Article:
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Ben Jones
Ben Jones, UK Lawyer
Category: Employment Law
Satisfied Customers: 48195
Experience:  Qualified Employment Solicitor - Please start your question with 'For Ben Jones'
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I am a long term employee and following a 3 year secondment,

Customer Question

I am a long term employee and following a 3 year secondment, my current role within the organisation no longer appears to exist due to organisational change within our team. I have been offered a new job within the same team but have been told that this will be subject to a 3 months probationary period. Does the probationary period still apply as a long term employee and if I was unable to fulfil the new role after 3 months should I be offered an alternative post
Submitted: 3 years ago.
Category: Employment Law
Expert:  Ben Jones replied 3 years ago.

Ben Jones : Hello, my name is XXXXX XXXXX it is my pleasure to assist you with your question today. Was your old post ever guaranteed on your return?
Customer:

Hi Ben

Customer:

Hi Ben the secondment agreement says that when the secondment ends I will return to my original substantive post on my previous hours unless otherwise agreed. In the meantime if my substantive post be subject to Organisational Change I would be consulted with in accordance with the Organisational Change Policy.

Ben Jones :

The probationary period in this new job would just be an internal matter, which would not affect your legal rights. As far as your employment security is concerned you will have continuous employment with the employer and would be protected against unfair dismissal. So they cannot simply dismiss you just because they feel that you have not passed the probationary period.


 


According to the Employment Rights Act 1996 there are five separate reasons that an employer could use to show that a dismissal was fair: conduct, capability, redundancy, illegality or some other substantial reason (SOSR). The employer will not only need to show that the dismissal was for one of those reasons, but also justify that it was appropriate and reasonable to use in the circumstances. In addition, they need to ensure that a fair dismissal procedure was followed and this would depend on which of the above reasons they used to dismiss.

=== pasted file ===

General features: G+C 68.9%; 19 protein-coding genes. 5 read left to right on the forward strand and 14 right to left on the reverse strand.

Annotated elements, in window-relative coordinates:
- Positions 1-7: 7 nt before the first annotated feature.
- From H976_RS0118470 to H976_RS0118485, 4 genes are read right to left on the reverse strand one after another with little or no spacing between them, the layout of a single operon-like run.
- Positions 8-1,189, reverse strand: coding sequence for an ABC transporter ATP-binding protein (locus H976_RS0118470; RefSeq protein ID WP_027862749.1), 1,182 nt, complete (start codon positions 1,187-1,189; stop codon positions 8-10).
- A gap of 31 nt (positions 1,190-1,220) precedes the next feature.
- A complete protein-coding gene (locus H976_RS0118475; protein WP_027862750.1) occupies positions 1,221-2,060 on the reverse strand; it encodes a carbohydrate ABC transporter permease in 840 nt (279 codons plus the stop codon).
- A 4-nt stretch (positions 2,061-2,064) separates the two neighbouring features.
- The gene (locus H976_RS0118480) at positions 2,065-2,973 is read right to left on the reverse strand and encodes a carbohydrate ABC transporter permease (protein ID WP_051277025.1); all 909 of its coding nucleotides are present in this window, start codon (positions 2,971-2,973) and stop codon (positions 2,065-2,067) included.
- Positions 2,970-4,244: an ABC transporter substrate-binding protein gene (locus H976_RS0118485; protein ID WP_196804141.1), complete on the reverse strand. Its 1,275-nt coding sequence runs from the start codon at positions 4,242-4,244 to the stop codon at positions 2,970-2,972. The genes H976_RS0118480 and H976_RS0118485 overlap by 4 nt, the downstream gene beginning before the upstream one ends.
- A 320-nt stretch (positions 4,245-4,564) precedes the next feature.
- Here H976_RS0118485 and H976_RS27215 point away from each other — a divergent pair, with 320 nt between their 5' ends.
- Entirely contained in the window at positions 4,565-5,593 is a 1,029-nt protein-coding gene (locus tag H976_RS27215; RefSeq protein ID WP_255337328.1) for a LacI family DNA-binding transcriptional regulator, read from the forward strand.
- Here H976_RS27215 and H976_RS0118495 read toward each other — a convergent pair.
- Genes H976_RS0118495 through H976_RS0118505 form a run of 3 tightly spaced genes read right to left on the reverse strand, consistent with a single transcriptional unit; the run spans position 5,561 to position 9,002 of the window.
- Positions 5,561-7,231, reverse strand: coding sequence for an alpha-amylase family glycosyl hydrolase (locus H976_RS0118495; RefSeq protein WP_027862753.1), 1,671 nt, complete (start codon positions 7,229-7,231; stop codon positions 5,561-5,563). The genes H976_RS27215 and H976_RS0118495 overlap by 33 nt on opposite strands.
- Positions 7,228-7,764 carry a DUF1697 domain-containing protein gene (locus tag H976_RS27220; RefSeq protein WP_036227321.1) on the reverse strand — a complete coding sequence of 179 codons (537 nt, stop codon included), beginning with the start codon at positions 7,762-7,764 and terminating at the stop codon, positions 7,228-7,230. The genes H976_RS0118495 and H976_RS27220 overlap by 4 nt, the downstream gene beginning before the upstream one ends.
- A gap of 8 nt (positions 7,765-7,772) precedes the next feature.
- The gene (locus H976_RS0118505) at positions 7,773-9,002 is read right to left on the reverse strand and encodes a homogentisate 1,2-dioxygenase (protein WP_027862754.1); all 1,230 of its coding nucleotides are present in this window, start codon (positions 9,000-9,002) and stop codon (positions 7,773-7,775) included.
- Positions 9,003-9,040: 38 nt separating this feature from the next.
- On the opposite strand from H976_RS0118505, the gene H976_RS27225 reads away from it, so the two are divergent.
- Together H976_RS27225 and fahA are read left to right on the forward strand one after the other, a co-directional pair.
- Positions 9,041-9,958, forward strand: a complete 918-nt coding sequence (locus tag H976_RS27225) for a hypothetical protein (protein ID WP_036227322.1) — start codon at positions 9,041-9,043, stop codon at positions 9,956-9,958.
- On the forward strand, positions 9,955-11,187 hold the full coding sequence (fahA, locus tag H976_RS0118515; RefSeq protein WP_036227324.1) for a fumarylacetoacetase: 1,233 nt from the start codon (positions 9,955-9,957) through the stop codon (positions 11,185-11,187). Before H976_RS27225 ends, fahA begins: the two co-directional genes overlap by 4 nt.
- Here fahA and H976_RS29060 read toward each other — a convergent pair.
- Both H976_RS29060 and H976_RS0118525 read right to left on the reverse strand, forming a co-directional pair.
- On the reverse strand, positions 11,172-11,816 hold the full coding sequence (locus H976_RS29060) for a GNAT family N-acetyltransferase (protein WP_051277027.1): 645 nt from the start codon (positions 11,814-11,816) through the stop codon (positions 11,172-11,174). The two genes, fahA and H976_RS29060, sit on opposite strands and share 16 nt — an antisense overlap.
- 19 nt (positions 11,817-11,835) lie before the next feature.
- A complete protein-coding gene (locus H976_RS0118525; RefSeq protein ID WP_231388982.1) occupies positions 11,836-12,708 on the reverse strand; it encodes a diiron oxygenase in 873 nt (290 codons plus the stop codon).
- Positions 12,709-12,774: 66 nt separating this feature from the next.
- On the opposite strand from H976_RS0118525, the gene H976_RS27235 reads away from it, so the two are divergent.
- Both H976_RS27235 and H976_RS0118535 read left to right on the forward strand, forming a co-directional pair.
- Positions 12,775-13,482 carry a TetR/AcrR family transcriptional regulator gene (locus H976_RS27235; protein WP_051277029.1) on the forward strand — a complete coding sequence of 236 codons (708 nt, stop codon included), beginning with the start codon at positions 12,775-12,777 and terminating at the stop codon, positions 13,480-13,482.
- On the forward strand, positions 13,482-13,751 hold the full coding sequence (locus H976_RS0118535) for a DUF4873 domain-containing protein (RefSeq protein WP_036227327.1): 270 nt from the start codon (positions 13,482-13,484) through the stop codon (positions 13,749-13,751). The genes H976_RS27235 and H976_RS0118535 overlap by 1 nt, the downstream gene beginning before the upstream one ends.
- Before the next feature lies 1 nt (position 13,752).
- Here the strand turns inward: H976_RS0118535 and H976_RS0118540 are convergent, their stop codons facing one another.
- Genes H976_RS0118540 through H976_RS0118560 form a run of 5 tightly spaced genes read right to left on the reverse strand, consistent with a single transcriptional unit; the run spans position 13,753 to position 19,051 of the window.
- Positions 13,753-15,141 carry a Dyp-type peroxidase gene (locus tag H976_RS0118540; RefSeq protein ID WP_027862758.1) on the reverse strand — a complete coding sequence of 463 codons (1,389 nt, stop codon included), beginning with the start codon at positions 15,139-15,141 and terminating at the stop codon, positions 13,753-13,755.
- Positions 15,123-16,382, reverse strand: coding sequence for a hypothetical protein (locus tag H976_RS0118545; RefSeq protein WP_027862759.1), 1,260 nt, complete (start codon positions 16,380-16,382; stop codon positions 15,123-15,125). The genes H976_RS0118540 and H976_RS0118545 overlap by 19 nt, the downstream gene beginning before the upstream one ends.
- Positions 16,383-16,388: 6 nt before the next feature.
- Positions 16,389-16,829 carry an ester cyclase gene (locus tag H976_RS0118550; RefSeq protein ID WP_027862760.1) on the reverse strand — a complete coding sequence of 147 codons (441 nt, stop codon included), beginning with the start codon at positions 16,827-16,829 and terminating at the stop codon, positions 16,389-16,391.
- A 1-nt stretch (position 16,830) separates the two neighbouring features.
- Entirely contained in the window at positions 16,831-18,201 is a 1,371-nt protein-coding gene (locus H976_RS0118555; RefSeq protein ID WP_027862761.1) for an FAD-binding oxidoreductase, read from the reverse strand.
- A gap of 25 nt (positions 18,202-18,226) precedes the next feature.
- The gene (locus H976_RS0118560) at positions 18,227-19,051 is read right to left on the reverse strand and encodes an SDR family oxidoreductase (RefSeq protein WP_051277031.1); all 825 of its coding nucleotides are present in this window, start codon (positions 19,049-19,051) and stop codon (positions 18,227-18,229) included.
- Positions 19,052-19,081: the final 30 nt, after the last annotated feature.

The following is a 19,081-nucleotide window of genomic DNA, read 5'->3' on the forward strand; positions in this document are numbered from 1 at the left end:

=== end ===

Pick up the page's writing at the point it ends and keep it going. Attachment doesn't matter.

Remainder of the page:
So even if they believe you failed the probationary period, if they wanted to dismiss you they would need to show that the reasons for the dismissal fell within one of the above options and that they also followed a fair procedure. The procedure would involve them looking at alternative for dismissal first before considering termination so even if you were considered unsuitable for this rile, they need to try and offer you something else before it gets to dismissal.


 


If they jump straight to dismissal, without even considering what else you could so and try to avoid it then you could be looking at an unfair dismissal, which you could challenge further if necessary.

Ben Jones and other Employment Law Specialists are ready to help you
Customer: replied 3 years ago.

Hi Ben


I was initially told that my job description was being rewritten as it was too clinical and it was being written for the requirements for a new strategy. when I was informed of the result of the job matching for the new job description, I was told that this was a new post. The job specification does not appear to have changed much although the job description has. Should this be a new post or a rewrite of my job description and if the later applies should I have the probationary period. I have also been asked to change my location for my base and be more flexible in my part time hours as I have previously worked set days for 19 years


 

Expert:  Ben Jones replied 3 years ago.
Hi, as mentioned a probationary period des not really have any legal standing in this situation because the employer cannot just say you have failed the probation and as such should be dismissed. What would overrule this is your length of service with the company and the fact you have continuous service with them that protects you against unfair dismissal. So it would not prevent the employer from jut using the probation as an internal performance –measuring tool just to keep an eye on you to see how you are getting on in the new post, but it does not allow them to sack you if they believe you have failed it.